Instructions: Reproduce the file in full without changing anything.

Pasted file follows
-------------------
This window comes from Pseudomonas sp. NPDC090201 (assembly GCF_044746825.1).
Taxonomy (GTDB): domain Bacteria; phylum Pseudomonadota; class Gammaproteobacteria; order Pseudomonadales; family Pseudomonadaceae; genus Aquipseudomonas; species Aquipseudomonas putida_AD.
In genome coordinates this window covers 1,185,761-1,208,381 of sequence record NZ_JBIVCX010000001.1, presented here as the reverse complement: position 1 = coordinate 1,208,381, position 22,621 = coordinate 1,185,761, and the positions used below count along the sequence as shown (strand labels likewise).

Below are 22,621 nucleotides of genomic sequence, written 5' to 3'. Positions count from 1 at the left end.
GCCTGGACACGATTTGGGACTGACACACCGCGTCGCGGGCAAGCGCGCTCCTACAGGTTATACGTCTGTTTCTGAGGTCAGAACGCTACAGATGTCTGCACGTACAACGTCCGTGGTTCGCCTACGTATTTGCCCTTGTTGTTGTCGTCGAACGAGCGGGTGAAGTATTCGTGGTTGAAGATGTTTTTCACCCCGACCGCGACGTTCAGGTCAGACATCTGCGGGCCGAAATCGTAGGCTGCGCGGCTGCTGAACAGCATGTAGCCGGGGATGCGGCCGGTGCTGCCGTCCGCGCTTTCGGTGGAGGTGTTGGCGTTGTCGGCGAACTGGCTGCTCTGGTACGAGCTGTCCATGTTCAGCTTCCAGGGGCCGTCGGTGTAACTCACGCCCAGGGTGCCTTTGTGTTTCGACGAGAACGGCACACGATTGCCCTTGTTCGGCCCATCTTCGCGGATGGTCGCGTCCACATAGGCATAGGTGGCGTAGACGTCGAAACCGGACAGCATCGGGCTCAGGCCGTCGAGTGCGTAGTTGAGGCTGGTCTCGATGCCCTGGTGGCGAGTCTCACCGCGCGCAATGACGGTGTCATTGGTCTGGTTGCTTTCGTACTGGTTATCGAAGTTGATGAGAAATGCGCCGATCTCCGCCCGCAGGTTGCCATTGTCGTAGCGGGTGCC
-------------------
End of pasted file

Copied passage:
This window comes from Pseudomonas sp. NPDC090201 (assembly GCF_044746825.1).
Taxonomy (GTDB): domain Bacteria; phylum Pseudomonadota; class Gammaproteobacteria; order Pseudomonadales; family Pseudomonadaceae; genus Aquipseudomonas; species Aquipseudomonas putida_AD.
In genome coordinates this window covers 1,185,761-1,208,381 of sequence record NZ_JBIVCX010000001.1, presented here as the reverse complement: position 1 = coordinate 1,208,381, position 22,621 = coordinate 1,185,761, and the positions used below count along the sequence as shown (strand labels likewise).

Below are 22,621 nucleotides of genomic sequence, written 5' to 3'. Positions count from 1 at the left end.
GCCTGGACACGATTTGGGACTGACACACCGCGTCGCGGGCAAGCGCGCTCCTACAGGTTATACGTCTGTTTCTGAGGTCAGAACGCTACAGATGTCTGCACGTACAACGTCCGTGGTTCGCCTACGTATTTGCCCTTGTTGTTGTCGTCGAACGAGCGGGTGAAGTATTCGTGGTTGAAGATGTTTTTCACCCCGACCGCGACGTTCAGGTCAGACATCTGCGGGCCGAAATCGTAGGCTGCGCGGCTGCTGAACAGCATGTAGCCGGGGATGCGGCCGGTGCTGCCGTCCGCGCTTTCGGTGGAGGTGTTGGCGTTGTCGGCGAACTGGCTGCTCTGGTACGAGCTGTCCATGTTCAGCTTCCAGGGGCCGTCGGTGTAACTCACGCCCAGGGTGCCTTTGTGTTTCGACGAGAACGGCACACGATTGCCCTTGTTCGGCCCATCTTCGCGGATGGTCGCGTCCACATAGGCATAGGTGGCGTAGACGTCGAAACCGGACAGCATCGGGCTCAGGCCGTCGAGTGCGTAGTTGAGGCTGGTCTCGATGCCCTGGTGGCGAGTCTCACCGCGCGCAATGACGGTGTCATTGGTCTGGTTGCTTTCGTACTGGTTATCGAAGTTGATGAGAAATGCGCCGATCTCCGCCCGCAGGTTGCCATTGTCGTAGCGGGTGCC